Making Monsters

Hi all

I'm in the throes of writing a new game in the Theban Tribunal and I've had a brain wave that I want to share and get some feedback/ideas/inspiration on.

I want monster hunting to be a part of my saga and of course Greek mythology has loads of great beasties to bedevil my players with. But rather than give them stats and throw them at the players I want to take a new direction. I want every beast to be unique and require, if not a singular method of defeating it, then at least make combating each different enough that they stick in the memory.

It was the Nemean Lion that Hercules killed that got me thinking this way. The Nemean Lion was immune to the arrows that Hercules fired at it and he was eventually forced to choke it to death. So what if I created creatures that had some pretty powerful resistances, such that taking a cookie-cutter approach to monster hunting would only lead to failure. It would force the PCs to do some research and come up with unique ways to fight these creatures.

Maybe one creature is immune to unliving material like metal and stone, but is vulnerable to living material (or once living material) like wood and animal claws. Maybe another is only vulnerable at certain times, maybe it removes its skin to bath on the full moon and thats the only time it can be harmed. Maybe One creature never drinks because it is deathly afraid of drowning, the only thing that can harm it.

This would transform monster hunting from "gather turb, fling Pilum of Fire" into "research beastie, prepare unique method of killing it, apply unique method". Which is obviously much more work but sounds like it could be more fun.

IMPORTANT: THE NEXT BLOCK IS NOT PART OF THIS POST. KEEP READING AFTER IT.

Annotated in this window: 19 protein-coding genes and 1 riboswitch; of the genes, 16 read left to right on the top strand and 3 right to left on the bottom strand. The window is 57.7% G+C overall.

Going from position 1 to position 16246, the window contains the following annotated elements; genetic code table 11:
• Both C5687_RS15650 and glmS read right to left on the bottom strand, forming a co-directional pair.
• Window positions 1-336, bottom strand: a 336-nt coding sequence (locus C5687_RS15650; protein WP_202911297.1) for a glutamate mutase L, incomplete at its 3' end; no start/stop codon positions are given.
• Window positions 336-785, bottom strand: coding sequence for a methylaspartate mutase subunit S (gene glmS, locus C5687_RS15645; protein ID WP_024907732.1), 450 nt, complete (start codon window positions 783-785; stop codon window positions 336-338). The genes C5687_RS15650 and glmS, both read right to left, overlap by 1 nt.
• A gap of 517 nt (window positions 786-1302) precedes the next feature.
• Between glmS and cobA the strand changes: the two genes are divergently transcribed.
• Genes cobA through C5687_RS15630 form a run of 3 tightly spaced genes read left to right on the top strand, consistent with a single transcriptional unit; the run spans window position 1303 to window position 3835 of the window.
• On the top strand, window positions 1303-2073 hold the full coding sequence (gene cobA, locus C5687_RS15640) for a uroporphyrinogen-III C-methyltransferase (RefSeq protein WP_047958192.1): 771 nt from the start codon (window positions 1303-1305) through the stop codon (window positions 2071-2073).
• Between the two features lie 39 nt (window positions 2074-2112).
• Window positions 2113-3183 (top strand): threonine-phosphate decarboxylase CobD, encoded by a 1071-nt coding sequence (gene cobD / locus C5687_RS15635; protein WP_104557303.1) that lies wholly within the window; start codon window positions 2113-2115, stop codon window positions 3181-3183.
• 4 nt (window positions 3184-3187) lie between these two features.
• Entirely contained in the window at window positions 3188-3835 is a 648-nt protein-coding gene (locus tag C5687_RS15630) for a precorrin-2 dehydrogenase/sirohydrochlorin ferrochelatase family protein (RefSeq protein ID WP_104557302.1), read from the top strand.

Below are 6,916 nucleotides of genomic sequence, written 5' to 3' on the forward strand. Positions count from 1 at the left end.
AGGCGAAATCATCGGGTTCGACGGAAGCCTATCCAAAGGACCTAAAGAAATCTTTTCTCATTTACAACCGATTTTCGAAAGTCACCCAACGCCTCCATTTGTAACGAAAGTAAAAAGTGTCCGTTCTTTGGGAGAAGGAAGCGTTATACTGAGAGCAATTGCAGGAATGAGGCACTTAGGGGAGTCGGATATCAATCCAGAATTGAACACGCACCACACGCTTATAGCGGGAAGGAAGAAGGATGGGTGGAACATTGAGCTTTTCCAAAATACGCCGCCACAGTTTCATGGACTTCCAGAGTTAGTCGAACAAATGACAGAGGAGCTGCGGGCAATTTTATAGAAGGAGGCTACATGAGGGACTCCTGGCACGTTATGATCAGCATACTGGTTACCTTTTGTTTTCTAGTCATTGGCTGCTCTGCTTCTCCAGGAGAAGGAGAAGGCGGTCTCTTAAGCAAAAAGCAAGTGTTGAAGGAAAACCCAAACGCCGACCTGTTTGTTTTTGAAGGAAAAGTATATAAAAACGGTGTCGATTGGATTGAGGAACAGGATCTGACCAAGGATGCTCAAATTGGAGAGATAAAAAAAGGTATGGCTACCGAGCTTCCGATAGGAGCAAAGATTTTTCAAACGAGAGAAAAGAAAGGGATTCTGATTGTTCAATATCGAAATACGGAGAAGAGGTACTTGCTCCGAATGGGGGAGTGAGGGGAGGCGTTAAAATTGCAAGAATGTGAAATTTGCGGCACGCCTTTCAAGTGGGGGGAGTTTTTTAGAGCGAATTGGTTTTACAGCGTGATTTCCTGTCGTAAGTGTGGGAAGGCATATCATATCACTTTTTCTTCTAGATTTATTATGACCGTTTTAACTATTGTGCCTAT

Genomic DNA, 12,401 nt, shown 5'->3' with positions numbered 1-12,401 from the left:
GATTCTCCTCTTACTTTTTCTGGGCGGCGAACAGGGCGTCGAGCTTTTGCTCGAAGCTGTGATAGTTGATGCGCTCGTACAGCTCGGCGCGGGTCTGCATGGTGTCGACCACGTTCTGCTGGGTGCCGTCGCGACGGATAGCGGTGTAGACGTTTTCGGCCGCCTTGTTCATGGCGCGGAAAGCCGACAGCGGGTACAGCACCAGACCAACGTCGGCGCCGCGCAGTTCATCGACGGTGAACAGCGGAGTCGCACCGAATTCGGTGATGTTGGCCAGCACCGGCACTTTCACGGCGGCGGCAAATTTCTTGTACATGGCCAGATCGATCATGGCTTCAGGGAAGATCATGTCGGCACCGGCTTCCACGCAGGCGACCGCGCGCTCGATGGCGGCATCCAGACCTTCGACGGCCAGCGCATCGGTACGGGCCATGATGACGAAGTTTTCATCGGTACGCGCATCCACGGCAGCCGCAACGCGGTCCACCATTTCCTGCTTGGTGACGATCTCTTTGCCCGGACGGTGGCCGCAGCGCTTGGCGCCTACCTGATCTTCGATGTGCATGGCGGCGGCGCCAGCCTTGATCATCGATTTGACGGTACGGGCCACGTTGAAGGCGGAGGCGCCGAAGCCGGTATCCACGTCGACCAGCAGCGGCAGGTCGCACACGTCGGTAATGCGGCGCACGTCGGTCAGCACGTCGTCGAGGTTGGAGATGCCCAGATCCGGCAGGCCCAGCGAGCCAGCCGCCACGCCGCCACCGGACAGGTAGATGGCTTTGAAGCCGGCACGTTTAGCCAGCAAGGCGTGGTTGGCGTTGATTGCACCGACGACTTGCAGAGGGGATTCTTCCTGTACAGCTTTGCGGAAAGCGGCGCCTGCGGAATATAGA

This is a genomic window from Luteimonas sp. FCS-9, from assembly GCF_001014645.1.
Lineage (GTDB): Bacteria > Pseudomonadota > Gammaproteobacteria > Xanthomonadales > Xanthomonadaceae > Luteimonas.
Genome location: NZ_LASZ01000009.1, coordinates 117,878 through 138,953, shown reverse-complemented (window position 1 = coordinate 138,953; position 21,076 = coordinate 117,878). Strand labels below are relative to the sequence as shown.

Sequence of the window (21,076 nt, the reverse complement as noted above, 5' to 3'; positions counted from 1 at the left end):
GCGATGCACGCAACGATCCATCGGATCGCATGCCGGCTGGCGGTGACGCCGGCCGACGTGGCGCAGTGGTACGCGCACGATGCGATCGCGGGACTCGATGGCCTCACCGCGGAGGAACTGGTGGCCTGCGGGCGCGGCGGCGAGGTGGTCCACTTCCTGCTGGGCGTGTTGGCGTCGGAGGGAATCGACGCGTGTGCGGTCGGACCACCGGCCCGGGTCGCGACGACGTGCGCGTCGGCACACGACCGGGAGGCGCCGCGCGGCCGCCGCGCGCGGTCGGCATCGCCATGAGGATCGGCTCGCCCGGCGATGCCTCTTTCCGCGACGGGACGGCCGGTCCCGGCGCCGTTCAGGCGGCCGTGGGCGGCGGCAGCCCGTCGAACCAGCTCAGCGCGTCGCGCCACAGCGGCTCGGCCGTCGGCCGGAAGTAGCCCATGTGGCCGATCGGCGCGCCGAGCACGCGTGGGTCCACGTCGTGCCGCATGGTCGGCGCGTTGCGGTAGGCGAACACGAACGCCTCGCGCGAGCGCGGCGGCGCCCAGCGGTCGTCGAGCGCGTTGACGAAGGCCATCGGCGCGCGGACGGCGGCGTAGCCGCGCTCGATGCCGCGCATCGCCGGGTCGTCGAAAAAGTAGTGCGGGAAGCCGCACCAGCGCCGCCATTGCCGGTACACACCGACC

To make it worth it, since it would almost certainly require some lab time to prepare for, I'm thinking of raising the reward for killing such beasties three ways

  1. Maybe slightly increase the vis reward
  2. Increase the social reward, have monster hunters be particularly well regarded by the locals
  3. Make the bodies of the slain creatures magically very powerful for item enchantment.

This last one really interests me. Imagine a mage wearing the skin of the Nemean Lion, enchanted with all manner of protective spells. Hydra blood maybe makes exceptionally good poisons, etc etc. This could be done with large bonuses to enchanting, although I might need to waive the cap from magic theory on this or the large bonus becomes redundant.


Seems to me it’s more interesting if you don’t do this for every beast. If on first encountering a beast they don’t know whether they will have to research it or not.


Yes, good point. My intent was not to have every beastie like this, just the ones I make an adventure out of. I would expect many of these beasties to have more mundane spawn who plague the area, or are just mundane versions of that animal. e.g. the Nemean lion might be invulnerable, but the rest of the pride are normal lions (although terrifying attacking as a training group).
The kinds of creatures that these rules apply to might be more the ones where news comes to them, the legendary ones. Ones they just encounter as part of other stories, maybe not so much.

I was thinking more “you hear vague rumors of an obviously magical lion terrorizing village X” this means you need to travel to village X once there and once you encounter the lion you might have a chance of narrowing down if it is one of these legendary beasts to the extent that you could determine which legendary invulnerable lion it is. Or if the initial stories are more detailed maybe there is a bunch of false or misleading information that might lead to misidentification of the being. Maybe that’s not the game you want to play but misidentification seems a very important possibility in a game that highlights researching the being you want to combat/hunt. The stories of mundanes encountering a seemingly invulnerable and vicious animal are likely to be exaggerated.